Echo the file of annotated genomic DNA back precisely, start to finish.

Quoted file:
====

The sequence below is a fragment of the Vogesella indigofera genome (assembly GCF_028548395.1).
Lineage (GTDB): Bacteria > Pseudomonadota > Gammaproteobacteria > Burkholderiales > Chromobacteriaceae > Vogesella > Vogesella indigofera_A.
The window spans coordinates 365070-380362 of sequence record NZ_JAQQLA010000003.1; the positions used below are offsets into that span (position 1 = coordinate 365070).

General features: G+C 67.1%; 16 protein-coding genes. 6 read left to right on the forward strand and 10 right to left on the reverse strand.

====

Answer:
The sequence below is a fragment of the Vogesella indigofera genome (assembly GCF_028548395.1).
Lineage (GTDB): Bacteria > Pseudomonadota > Gammaproteobacteria > Burkholderiales > Chromobacteriaceae > Vogesella > Vogesella indigofera_A.
The window spans coordinates 365070-380362 of sequence record NZ_JAQQLA010000003.1; the positions used below are offsets into that span (position 1 = coordinate 365070).

General features: G+C 67.1%; 16 protein-coding genes. 6 read left to right on the forward strand and 10 right to left on the reverse strand.